When we calculate a statistic for example, a mean, a variance, a proportion, or a correlation coefficient, there is no reason to expect that such point estimate would be exactly equal to the true population value, even with increasing sample sizes. There are always sampling inaccuracies, or error. In most Six Sigma projects, there are at least some descriptive statistics calculated from sample data. In truth, it cannot be said that such data are the same as the population’s true mean, variance, or proportion value. There are many situations in which it is preferable instead to express an interval in which we would expect to find the true population value. This interval is called an interval estimate. A confidence interval is an interval, calculated from the sample data, that is very likely to cover the unknown mean, variance, or proportion. For example, after a process improvement a sampling has shown that its yield has improved from 78% to 83%. But, what is the interval in which the population’s yield lies? If the lower end of the interval is 78% or less, you cannot say with any statistical certainty that there has been a significant improvement to the process. There is an error of estimation, or margin of error, or standard error, between the sample statistic and the population value of that statistic. The confidence interval defines that margin of error. The next page shows a decision tree for selecting which formula to use for each situation. For example, if you are dealing with a sample mean and you do not know the population’s true variance (standard deviation squared) or the sample size is less than 30, than you use the t Distribution confidence interval. Each of these applications will be shown in turn.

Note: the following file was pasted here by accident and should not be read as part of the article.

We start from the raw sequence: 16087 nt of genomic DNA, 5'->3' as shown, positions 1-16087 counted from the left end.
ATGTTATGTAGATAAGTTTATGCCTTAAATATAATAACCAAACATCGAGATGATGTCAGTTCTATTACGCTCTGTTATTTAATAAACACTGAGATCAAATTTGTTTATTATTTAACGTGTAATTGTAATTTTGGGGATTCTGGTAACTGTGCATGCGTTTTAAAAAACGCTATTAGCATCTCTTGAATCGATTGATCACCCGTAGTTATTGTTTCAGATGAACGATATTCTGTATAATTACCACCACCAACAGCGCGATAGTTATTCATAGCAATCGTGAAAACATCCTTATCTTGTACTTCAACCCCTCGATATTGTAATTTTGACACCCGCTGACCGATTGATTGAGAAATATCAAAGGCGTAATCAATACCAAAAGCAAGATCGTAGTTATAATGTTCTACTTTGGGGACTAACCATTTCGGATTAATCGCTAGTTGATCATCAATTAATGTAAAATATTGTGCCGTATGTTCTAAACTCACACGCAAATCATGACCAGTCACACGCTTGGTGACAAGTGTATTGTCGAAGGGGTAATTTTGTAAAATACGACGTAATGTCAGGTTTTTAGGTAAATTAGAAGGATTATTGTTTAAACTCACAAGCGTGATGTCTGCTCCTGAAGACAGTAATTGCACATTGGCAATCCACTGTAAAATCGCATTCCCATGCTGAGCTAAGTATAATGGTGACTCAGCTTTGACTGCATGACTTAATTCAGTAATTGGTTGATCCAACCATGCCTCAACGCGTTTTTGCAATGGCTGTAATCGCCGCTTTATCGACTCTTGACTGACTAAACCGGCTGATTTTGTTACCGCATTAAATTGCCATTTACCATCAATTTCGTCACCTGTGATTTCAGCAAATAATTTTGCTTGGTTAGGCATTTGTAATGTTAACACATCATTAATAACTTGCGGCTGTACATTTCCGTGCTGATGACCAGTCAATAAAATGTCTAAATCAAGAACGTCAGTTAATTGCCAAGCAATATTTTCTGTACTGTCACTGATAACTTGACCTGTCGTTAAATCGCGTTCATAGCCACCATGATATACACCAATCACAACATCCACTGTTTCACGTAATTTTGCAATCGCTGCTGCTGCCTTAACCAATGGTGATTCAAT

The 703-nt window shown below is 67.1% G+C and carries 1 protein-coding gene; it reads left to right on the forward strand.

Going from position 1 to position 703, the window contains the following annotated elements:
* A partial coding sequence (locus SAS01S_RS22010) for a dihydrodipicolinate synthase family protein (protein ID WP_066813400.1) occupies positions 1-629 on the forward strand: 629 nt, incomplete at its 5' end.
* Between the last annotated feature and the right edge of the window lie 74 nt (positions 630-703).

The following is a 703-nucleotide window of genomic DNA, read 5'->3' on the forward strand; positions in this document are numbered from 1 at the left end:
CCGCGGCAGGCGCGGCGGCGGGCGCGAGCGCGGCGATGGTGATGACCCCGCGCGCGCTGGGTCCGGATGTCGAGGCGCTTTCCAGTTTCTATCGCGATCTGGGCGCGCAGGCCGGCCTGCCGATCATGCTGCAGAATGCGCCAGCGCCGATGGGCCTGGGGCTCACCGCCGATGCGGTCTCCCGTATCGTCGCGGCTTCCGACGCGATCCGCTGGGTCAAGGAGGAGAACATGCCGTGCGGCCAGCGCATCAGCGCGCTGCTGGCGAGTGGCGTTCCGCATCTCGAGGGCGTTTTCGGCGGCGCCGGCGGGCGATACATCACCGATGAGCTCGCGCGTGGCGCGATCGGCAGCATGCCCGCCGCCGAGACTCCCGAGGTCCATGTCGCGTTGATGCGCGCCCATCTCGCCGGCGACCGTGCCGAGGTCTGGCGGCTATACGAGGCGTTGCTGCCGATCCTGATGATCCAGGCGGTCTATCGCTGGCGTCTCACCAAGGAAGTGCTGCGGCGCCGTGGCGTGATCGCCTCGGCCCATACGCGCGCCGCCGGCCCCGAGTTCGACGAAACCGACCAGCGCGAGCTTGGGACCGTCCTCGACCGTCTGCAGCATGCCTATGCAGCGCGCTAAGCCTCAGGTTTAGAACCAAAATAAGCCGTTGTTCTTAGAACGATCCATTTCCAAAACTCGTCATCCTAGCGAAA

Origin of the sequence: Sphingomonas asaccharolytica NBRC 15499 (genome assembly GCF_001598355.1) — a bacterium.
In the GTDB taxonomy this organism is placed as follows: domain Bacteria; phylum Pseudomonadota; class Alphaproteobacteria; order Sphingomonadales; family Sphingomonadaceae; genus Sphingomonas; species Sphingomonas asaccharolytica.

Confidence Intervals in Six Sigma Methodology
Confidence intervals are very important to Six Sigma methodology. To understand Confidence Intervals better, consider this example scenario: Acme Nelson, a leading market research firm conducts a survey among voters in USA asking them whom would they vote if elections were to be held today. The answer was a big surprise! In addition to Democrats and Republicans, there is this surprise independent candidate, John Doe who is expected to secure 22% of the vote. We asked Acme, how sure are you? In other words how accurate is this prediction? Their answer: “Well, we are 95% confident that John Doe will get 22% plus or minus 2% vote” In the statistical world, they are saying that John Doe will get a vote between 20% and 24% (also known is Confidence Range) with a probability of 95% (Confidence Level).
Definition of Confidence Intervals
According to University of Glasgow Department of Statistics, Confidence Interval is defined as: A confidence interval gives an estimated range of values which is likely to include an unknown population parameter, the estimated range being calculated from a given set of sample data. If independent samples are taken repeatedly from the same population, and a confidence interval calculated for each sample, then a certain percentage (confidence level) of the intervals will include the unknown population parameter. Confidence intervals are usually calculated so that this percentage is 95%, but we can produce 90%, 99%, 99.9% (or whatever) confidence intervals for the unknown parameter. In our Acme research example
- The confidence interval is the range 20 to 24
- The confidence level is 95%
- The confidence limits are 20 (lower limit) and 24 (upper limit)
- The unknown population parameter is “What percentage of the total vote will John Doe Get”